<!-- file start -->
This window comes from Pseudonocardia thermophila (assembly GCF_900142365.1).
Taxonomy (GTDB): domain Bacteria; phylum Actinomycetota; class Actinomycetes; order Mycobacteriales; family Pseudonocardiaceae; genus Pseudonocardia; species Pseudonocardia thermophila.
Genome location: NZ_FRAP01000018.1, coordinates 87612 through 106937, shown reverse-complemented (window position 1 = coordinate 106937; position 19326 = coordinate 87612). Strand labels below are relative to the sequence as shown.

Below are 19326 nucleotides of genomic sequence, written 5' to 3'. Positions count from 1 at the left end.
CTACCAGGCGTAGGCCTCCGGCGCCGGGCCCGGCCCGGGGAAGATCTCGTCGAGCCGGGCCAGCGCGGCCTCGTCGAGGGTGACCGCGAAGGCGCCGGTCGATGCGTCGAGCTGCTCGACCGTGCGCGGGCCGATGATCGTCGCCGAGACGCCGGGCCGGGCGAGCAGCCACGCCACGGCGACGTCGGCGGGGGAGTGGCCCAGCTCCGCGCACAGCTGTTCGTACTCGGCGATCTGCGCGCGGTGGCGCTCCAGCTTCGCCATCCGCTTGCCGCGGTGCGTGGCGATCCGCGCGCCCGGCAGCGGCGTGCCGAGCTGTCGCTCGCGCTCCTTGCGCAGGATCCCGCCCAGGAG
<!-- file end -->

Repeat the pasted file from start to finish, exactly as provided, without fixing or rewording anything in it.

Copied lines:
This window comes from Pseudonocardia thermophila (assembly GCF_900142365.1).
Taxonomy (GTDB): domain Bacteria; phylum Actinomycetota; class Actinomycetes; order Mycobacteriales; family Pseudonocardiaceae; genus Pseudonocardia; species Pseudonocardia thermophila.
Genome location: NZ_FRAP01000018.1, coordinates 87612 through 106937, shown reverse-complemented (window position 1 = coordinate 106937; position 19326 = coordinate 87612). Strand labels below are relative to the sequence as shown.

Below are 19326 nucleotides of genomic sequence, written 5' to 3'. Positions count from 1 at the left end.
CTACCAGGCGTAGGCCTCCGGCGCCGGGCCCGGCCCGGGGAAGATCTCGTCGAGCCGGGCCAGCGCGGCCTCGTCGAGGGTGACCGCGAAGGCGCCGGTCGATGCGTCGAGCTGCTCGACCGTGCGCGGGCCGATGATCGTCGCCGAGACGCCGGGCCGGGCGAGCAGCCACGCCACGGCGACGTCGGCGGGGGAGTGGCCCAGCTCCGCGCACAGCTGTTCGTACTCGGCGATCTGCGCGCGGTGGCGCTCCAGCTTCGCCATCCGCTTGCCGCGGTGCGTGGCGATCCGCGCGCCCGGCAGCGGCGTGCCGAGCTGTCGCTCGCGCTCCTTGCGCAGGATCCCGCCCAGGAG